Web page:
In the early 1970s, Antony was sexually abused by his teacher Thomas Vernon at a school camp.
‘Teachers are powerful people when you’re 11. They’re it. There’s no one above them.’
Vernon told Antony that he’d suffered injuries as a soldier in Vietnam and needed help – help that involved Antony putting his hands down the man’s trousers. ‘I didn’t even know what an erection was in those days … He instructed me to do things to him and then he did things to me.’
Antony’s parents had enrolled him at the Catholic high school in Melbourne because they wanted him to get a top education. ‘We were sent to the best they could afford, in those days.’ Antony had had medical issues as a child, which required a number of operations. As a result he wasn’t much of a knockabout kid and was isolated from his peers, preferring books to sport. But he was a happy boy, until Vernon abused him.
‘I just lost everything. I didn’t trust anyone, I thought I was filth … Everything changed after that day. I just looked at the world totally different.’
Antony reported the abuse to the principal, Brother Patrick, who asked who else he had told – no one, at that point – and said he would take care of it. But nothing was done. Time passed and Thomas Vernon replaced Brother Patrick as principal.
Over the next few years Vernon threatened and harassed Antony. He told him his father’s career would be ruined if he spoke out. When Antony was in his early teens he left school, because it was the only way to escape Vernon’s demands for sexual favours.
Antony said that as a teenager he didn’t know where or how to instigate action against Vernon. ‘Between 11 and the early 20s I thought there was no avenue to tackle this. I just thought, “He’s got away with this”. And at that stage I thought it was a one-off thing.’
However, in the early 1980s, Antony learned that Vernon had abused other students at the school. Complaints to police led to him being charged with multiple offences, and Antony joined with other victims in the case. He also learned that Vernon had been charged with sex offences against children before, in another state. That history was known by the Church when it appointed Vernon first as a teacher and then principal at Antony’s school.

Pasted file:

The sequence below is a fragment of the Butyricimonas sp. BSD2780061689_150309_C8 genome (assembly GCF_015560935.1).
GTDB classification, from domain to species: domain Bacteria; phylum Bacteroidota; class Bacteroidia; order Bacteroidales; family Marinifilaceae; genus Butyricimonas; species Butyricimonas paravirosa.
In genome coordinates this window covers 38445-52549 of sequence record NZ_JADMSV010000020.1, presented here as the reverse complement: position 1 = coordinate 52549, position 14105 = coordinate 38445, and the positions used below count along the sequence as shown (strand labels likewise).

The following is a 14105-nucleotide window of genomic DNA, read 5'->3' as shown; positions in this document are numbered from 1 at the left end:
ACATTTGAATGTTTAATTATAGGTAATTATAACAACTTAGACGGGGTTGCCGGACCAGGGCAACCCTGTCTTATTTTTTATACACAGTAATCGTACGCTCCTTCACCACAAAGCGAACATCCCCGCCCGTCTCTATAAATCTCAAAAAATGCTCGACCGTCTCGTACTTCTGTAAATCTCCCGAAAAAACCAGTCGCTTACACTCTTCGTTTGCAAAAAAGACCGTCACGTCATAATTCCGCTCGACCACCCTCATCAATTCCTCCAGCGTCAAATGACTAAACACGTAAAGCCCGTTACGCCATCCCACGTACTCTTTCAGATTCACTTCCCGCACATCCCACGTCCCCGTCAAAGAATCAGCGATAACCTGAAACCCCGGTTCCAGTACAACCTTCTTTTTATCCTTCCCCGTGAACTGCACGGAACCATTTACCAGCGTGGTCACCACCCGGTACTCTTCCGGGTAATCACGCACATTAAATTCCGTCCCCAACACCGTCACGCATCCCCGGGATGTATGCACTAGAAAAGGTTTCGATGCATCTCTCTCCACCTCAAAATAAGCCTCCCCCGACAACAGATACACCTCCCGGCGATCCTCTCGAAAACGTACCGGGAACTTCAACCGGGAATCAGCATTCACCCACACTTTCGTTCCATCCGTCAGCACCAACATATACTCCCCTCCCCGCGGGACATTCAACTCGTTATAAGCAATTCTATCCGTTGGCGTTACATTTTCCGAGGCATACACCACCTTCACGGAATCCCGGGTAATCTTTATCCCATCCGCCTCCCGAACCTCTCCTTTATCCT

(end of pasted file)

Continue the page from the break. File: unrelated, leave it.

The court case did not go well. Antony was very positive about the way the police handled it, but the prosecutor did a poor job. He told Antony and other victims that the case was too old, and likely to be a waste of time. He said the offender had probably moved on, and that they should too. He lost papers in court, and failed to raise relevant matters.
‘He was awful, to be honest. It was a disaster’, Antony said.
The judge placed Vernon on a good behaviour bond. ‘When he wasn’t convicted, that had a really big impact on me. That the law didn’t recognise us.’
In his mid-20s Antony married. ‘I actually thought there was nobody for me. I actually thought I was filth. I never had girlfriends, I didn’t have all those puberty stages and all that stuff. I didn’t think I was worthy enough to be in a relationship. And so she turned up and, yeah, things changed. But it took a while.’ He disclosed the abuse to his wife a few years later.
Antony then went on to engage a lawyer and pursue a civil claim. ‘I was informed by the Church that there was no money available … They labelled me a punter and said this type of action would result in great embarrassment to me, as I would get nothing.’
Just before the case was due to be heard, the Church decided to settle and Antony was awarded a large sum. He hoped it would set a precedent, but said that in the years since other survivors have frequently received much less.
Closure has come not from the Catholic Church, he said, and not from the settlement cheque, but from his visit to the Royal Commission. ‘The money helped recover those lost years, but it didn’t set me up, or didn’t help at all, really … It was never ever about the money. It was just about someone saying, “Look, I’m sorry” …
‘This is closure. What you guys are doing is just enormous for us.’